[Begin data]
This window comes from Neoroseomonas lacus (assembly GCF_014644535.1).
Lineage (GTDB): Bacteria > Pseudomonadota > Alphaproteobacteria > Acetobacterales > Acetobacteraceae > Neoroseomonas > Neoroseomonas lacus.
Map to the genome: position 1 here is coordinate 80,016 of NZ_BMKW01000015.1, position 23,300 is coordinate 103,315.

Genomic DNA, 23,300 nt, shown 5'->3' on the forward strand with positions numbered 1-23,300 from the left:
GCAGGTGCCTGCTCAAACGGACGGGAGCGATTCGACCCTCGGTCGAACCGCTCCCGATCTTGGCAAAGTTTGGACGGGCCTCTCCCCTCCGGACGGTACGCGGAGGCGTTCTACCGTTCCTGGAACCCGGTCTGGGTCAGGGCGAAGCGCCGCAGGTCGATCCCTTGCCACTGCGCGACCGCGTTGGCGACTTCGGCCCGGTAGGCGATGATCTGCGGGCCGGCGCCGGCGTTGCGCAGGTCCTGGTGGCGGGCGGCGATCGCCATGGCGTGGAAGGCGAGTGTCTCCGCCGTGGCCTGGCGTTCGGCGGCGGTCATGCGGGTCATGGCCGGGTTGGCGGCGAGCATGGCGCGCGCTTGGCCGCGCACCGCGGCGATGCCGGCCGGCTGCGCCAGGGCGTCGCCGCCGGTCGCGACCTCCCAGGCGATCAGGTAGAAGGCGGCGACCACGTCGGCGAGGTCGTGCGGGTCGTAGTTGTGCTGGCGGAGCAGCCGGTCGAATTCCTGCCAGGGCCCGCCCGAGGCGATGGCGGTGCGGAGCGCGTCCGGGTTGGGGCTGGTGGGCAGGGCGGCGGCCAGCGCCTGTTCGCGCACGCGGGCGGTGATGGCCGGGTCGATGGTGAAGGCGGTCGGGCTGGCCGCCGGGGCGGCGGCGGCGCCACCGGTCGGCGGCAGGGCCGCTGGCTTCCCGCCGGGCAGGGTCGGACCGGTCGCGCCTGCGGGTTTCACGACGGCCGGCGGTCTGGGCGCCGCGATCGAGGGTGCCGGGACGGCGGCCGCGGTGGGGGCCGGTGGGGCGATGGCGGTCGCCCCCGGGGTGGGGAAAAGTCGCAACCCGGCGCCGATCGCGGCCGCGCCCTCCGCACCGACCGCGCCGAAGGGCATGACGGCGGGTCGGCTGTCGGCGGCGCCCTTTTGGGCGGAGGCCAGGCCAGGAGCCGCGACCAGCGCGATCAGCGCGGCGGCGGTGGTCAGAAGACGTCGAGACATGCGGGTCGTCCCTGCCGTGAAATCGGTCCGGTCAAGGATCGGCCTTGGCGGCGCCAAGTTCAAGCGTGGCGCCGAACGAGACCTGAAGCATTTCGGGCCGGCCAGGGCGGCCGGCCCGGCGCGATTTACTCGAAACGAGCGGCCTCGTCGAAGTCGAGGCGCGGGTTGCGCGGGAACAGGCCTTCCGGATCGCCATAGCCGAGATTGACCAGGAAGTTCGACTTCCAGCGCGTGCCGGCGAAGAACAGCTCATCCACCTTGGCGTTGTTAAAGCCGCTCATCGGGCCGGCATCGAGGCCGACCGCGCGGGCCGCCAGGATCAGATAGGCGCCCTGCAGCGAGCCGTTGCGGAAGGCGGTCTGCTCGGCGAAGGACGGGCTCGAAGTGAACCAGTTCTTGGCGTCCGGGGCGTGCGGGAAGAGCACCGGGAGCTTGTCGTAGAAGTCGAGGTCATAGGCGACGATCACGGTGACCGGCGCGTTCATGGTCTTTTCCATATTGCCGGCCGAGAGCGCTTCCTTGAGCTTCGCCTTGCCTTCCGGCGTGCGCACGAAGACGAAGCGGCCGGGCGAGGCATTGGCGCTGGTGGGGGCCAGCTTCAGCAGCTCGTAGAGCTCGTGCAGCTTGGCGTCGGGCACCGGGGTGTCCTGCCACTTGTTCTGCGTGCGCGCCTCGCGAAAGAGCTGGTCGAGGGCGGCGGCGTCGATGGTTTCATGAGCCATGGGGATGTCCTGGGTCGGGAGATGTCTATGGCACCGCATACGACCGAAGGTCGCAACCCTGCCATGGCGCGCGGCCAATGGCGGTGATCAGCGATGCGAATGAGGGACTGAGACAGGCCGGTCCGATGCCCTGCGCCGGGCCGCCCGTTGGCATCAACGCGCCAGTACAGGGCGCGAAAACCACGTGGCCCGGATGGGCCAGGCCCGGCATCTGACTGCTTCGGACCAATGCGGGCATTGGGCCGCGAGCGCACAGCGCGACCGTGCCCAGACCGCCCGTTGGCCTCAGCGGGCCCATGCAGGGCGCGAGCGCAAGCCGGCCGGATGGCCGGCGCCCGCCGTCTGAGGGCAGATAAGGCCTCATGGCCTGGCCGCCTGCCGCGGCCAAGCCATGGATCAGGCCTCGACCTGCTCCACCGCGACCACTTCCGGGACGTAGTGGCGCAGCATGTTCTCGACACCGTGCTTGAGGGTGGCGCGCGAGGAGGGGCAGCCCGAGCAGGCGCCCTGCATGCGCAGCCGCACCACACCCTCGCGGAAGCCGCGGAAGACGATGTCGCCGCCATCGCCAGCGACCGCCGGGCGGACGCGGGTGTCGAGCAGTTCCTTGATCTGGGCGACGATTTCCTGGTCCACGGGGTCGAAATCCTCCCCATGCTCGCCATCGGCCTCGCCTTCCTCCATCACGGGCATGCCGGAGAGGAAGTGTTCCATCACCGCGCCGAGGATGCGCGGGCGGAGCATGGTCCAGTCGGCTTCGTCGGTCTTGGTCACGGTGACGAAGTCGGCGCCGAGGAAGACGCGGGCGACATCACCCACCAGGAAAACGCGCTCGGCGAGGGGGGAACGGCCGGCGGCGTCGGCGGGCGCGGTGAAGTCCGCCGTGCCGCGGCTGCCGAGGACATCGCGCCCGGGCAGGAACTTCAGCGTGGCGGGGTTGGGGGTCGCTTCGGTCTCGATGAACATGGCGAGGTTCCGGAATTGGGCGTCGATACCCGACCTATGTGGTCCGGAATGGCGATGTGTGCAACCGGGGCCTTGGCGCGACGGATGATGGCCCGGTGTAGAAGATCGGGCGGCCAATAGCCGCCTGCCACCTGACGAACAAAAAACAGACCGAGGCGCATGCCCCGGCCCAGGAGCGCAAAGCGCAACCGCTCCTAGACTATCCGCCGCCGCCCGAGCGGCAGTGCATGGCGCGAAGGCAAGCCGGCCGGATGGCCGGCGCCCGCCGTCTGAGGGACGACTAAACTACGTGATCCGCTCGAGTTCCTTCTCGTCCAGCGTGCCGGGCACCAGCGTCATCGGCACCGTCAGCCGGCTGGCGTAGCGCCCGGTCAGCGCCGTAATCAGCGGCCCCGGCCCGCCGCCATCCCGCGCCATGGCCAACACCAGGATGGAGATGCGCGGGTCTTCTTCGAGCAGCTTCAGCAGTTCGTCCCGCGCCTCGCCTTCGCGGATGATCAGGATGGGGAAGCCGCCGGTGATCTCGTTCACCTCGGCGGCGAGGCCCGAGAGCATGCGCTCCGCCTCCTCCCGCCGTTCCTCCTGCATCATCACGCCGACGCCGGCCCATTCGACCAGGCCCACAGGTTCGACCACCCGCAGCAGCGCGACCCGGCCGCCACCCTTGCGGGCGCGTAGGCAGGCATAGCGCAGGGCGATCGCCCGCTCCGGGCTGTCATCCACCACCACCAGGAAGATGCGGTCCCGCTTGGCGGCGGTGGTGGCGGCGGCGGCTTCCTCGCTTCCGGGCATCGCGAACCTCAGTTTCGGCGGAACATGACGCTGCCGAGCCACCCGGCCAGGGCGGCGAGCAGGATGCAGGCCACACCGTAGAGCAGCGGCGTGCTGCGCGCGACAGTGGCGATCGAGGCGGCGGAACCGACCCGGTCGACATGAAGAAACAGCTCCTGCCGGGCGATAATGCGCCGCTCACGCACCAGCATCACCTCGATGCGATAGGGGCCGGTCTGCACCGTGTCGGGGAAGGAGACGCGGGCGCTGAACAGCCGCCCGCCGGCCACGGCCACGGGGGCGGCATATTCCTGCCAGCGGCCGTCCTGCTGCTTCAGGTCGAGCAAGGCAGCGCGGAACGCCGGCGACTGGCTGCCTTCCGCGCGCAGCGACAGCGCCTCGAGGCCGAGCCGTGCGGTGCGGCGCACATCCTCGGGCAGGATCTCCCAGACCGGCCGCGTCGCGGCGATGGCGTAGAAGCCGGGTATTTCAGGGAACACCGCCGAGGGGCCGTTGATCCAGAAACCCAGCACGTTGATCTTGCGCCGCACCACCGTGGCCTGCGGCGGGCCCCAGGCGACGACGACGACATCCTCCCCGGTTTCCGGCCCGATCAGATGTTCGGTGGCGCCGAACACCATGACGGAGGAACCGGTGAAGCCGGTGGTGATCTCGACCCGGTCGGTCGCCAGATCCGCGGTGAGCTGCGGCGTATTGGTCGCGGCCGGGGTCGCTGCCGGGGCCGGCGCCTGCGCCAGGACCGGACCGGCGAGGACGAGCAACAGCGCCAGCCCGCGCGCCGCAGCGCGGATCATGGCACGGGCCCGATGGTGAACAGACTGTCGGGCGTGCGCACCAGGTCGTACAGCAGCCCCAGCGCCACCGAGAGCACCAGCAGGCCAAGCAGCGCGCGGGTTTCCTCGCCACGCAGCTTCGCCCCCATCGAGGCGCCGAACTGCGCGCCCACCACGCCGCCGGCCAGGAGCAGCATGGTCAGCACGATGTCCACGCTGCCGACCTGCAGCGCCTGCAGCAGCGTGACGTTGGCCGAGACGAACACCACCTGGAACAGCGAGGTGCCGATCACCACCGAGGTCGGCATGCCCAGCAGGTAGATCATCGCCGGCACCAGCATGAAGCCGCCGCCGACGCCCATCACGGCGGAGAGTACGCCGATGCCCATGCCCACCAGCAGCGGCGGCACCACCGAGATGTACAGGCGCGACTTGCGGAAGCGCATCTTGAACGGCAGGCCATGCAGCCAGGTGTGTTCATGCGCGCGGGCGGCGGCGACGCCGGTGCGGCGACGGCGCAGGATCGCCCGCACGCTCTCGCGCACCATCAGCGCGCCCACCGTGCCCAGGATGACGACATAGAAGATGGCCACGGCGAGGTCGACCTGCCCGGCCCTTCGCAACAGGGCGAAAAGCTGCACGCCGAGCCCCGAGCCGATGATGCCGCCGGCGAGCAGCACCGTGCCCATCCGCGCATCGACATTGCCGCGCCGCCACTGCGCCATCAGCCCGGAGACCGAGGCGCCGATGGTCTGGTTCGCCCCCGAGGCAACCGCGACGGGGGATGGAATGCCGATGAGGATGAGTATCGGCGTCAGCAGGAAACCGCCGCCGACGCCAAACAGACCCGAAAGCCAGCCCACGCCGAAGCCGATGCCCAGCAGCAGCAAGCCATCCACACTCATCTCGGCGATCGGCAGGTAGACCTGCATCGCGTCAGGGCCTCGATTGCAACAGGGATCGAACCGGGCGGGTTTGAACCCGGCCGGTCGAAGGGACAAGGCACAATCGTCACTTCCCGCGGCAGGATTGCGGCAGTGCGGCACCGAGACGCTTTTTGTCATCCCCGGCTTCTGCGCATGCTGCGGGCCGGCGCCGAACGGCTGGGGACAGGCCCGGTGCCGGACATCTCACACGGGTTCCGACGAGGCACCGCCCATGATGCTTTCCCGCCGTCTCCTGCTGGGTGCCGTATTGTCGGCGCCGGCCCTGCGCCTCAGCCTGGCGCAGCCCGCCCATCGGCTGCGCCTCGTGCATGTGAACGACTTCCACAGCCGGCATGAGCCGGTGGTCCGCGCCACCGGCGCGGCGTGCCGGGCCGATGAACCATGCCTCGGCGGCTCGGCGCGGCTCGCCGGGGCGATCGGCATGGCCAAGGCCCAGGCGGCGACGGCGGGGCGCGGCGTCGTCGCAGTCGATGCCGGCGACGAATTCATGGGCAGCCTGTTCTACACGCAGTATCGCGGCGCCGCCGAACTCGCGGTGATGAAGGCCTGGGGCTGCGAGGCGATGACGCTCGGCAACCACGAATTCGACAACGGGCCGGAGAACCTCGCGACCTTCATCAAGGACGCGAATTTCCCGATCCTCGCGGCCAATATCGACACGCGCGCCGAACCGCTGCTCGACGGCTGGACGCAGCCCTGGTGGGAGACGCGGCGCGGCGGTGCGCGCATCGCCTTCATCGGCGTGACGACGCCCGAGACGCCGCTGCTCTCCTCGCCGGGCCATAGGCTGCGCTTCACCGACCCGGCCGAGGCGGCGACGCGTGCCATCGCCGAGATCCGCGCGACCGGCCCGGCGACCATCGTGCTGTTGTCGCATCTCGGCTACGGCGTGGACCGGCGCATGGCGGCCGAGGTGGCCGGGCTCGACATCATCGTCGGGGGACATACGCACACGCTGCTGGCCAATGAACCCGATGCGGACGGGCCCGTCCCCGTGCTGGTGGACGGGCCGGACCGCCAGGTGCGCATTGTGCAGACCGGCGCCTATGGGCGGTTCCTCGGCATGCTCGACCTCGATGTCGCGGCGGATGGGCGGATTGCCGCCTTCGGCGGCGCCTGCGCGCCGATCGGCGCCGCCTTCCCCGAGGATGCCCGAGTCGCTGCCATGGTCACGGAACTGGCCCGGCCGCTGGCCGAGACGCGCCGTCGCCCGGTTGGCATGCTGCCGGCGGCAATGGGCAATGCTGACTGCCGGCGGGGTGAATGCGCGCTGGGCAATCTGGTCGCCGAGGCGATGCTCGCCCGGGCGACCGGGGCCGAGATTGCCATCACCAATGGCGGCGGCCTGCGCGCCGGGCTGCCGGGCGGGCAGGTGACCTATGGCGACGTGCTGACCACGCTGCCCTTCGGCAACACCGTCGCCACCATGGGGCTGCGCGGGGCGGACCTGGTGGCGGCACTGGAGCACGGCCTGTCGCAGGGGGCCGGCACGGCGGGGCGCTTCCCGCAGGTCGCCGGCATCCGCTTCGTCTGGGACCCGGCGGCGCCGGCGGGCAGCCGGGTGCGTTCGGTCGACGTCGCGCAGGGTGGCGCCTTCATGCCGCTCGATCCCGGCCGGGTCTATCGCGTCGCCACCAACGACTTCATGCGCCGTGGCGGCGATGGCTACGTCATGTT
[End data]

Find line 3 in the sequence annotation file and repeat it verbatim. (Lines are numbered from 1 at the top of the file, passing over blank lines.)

Map to the genome: position 1 here is coordinate 80,016 of NZ_BMKW01000015.1, position 23,300 is coordinate 103,315.